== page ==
Teoriya bolshogo vzryiva.., p.1

Now You See Me, страница 1

 

Now You See Me
 

1 2 3 4 5 6 7 8 9 10 11 12 13 14 15 16 17 18 19 20 21 22 23

Larger Font   Reset Font Size   Smaller Font   Night Mode Off   Night Mode

Now You See Me


  Now You See Me

  Jean Bedford

  © Jean Bedford 1997

  Jean Bedford has asserted her rights under the Copyright, Design and Patents Act, 1988, to be identified as the author of this work.

  First published in 1997 by Random House Australia.

  This edition published in 2016 by Endeavour Press Ltd.

  For Peter once more

  Table of Contents

  PART 1

  WINTER-SPRING

  PART 2

  SPRING-SUMMER

  PART 3

  SUMMER-AUTUMN

  PART 4

  AUTUMN-WINTER

  PART 1

  WINTER-SPRING

  There were demons in my dreams again last night.They made me think of you.This record is for you—was for you,once.You were the one who insisted that writing it all down would help. ‘Get things out in the open,’you said. ‘Get them out of your head and into some form that you can physically look at, an artefact. And it will help you to remember.’Well,it certainly has done that.Was it Oscar Wilde who said that he always took his diary on long journeys,so he’d be sure of something interesting to read?I think his actual word was sensational,but I’m not making that claim.

  Though I do read,and re-read,this journal,right back to those earliest fumbling entries,when I was little more than a child.The tone has changed over the years—especially since I no longer had to show you what I had written.But those cryptic first utterances still resonate for me—they still call up the secret diary I kept in my brain,that you would never read.What you read was a code,and you were never given the key.No wonder you were so frustrated at the last,so anxiously trying to analyse where you’d gone wrong,what you’d missed.Always analysing,when it was so simple—I lied to you.

  Still,I talk to you a lot in this journal,this log of my life.You were always easy to talk to.You never minded if I repeated myself,if I went over old ground again and again.You said it helped,that each time something new might emerge,some fresh way of looking.Of seeing.I repeat myself here,too.Not so much in the hope of a new perspective,but because it comforts me.I repeat myself and I gloat over what l have done,what I have got away with.And sometimes I’m surprised by a new detail,something I remember that bad been buried,so perhaps you were right.You must have been right occasionally.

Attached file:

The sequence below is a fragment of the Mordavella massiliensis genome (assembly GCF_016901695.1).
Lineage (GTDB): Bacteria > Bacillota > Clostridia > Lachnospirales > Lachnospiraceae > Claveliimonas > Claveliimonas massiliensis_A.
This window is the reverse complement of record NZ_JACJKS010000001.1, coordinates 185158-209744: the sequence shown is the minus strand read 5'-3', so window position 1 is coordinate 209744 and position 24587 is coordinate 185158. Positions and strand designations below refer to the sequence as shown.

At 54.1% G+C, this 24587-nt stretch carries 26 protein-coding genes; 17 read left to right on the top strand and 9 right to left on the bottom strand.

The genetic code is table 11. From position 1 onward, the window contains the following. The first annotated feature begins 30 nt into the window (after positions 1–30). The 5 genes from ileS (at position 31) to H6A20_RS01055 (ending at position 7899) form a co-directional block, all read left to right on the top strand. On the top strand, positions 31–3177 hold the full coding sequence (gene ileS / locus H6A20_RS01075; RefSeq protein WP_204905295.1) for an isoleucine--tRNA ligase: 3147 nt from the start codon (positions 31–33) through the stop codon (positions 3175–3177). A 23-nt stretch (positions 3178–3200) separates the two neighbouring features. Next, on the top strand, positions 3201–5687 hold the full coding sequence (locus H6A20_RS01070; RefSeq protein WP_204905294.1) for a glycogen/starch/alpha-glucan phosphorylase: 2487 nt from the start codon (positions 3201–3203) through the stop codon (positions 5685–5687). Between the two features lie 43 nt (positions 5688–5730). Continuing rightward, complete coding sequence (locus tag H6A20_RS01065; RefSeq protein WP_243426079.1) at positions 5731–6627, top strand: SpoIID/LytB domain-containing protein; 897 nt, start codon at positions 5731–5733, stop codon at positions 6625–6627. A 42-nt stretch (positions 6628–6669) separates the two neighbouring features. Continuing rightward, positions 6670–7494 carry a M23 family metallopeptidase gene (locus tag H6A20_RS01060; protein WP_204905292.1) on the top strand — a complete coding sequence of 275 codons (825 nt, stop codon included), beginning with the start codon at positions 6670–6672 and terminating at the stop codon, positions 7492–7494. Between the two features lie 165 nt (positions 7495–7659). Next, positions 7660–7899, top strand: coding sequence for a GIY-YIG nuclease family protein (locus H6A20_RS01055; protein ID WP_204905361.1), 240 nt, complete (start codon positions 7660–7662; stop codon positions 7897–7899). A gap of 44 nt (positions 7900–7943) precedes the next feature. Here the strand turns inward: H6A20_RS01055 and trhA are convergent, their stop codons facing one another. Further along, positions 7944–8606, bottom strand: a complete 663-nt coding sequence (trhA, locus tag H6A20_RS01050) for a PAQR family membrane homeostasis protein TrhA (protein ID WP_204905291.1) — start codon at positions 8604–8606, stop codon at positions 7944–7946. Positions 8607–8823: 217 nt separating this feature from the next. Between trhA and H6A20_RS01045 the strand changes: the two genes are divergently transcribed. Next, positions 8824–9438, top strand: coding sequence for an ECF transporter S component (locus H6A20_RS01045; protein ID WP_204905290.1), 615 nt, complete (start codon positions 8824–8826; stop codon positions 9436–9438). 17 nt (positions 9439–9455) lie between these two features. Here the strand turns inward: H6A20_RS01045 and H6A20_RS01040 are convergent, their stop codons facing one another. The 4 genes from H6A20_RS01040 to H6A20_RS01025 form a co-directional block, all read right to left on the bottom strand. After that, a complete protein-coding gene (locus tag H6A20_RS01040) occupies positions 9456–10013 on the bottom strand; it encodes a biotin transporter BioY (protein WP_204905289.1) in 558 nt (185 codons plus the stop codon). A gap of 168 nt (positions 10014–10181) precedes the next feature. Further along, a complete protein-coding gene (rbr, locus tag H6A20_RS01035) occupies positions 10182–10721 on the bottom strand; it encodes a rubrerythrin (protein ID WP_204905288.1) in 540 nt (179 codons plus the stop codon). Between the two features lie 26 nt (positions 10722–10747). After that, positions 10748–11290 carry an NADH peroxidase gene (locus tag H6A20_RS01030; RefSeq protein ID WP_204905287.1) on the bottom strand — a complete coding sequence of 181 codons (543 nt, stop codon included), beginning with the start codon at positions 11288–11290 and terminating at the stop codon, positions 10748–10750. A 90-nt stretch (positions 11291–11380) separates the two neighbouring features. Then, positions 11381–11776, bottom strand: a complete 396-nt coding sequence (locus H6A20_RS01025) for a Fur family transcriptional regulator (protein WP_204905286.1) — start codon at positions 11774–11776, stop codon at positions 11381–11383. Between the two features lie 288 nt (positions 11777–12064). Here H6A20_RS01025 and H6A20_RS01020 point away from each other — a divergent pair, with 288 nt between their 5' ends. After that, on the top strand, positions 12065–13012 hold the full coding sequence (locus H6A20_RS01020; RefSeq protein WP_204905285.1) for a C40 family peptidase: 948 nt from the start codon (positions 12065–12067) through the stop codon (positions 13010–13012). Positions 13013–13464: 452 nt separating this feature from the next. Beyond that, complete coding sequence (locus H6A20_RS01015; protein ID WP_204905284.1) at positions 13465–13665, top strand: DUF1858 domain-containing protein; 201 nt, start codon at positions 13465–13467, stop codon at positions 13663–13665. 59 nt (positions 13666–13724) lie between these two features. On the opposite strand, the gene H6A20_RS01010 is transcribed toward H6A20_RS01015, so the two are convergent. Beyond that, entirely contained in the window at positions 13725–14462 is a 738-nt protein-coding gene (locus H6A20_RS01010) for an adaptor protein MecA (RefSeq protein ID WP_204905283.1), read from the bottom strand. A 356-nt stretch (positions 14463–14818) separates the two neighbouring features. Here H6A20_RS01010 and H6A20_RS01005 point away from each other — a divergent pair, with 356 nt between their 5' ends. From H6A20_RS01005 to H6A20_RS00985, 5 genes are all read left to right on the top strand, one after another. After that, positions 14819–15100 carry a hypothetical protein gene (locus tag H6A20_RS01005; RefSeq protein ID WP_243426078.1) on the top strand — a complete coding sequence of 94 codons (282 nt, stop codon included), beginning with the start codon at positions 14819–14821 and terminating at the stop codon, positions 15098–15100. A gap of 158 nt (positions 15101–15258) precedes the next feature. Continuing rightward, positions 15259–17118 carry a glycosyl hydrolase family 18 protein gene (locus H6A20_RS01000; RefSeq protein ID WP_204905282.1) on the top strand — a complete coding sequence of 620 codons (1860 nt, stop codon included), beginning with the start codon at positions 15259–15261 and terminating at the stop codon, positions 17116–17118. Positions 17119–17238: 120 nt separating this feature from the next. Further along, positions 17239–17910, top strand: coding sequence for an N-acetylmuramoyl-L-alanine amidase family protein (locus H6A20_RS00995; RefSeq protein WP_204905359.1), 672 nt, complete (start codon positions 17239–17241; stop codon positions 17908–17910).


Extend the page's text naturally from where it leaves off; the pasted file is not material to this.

But you’ll want to hear about the demons.Last night.I could never satisfactorily explain them to you,even under hypnosis,and I still can’t.Unnameable,indescribable,they loom in the corners of my mind,bulky masses of darkness.They wait and watch and they terrify me.In the dreams I’m paralysed,which is just as well,because they would leap if I made a false move.That’s what they wait for. ‘But what would they do to you?’Sometimes I hear your voice quite clearly,as if you were in this room with me.They wouldtakeme.They would render me void like them and then they wouldplaywith me;forever,for eternity.These are the only words l can find for this feeling,which is so much more than fear.I once had a spinal tap for an unstoppable nosebleed and the terror is something like that feeling—the marrow is threatened,the marrow inside the bones of my existence,and that is where I feel the panic and the sensation that would he pain if it were not so icy cold and numbed.They threaten to withdraw my essence while I watch,to drain me of myself.

  You had various tactics to deal with them,remember?Those amateurish paintings I did of shadowy monsters.The reading of extracts from the demon mythologies:trolls and ogres and zombies;our discussions of the universal fear of unbeing.You would not like my present strategies at all,though l suppose I came to them partly through that early reading:it’s well known that sometimes the devil-gods will take a sacrifice as a substitute.I give them a sacrifice now,or at least they think I do.

  To put it into plain words,the way you said I should— ‘Be as direct and concrete as you can ...’ —when the demons come I kill the next one.And then they go away.

  Diana finished blotting her lipstick and went to stand in front of the full-length mirror. She had on a black satin half-bra with red ribbons, matching crotchless panties, and a suspender belt holding up black fishnet stockings. Her hair was scraped back into a French roll and round her throat was a black velvet choker with a large pendant pearl.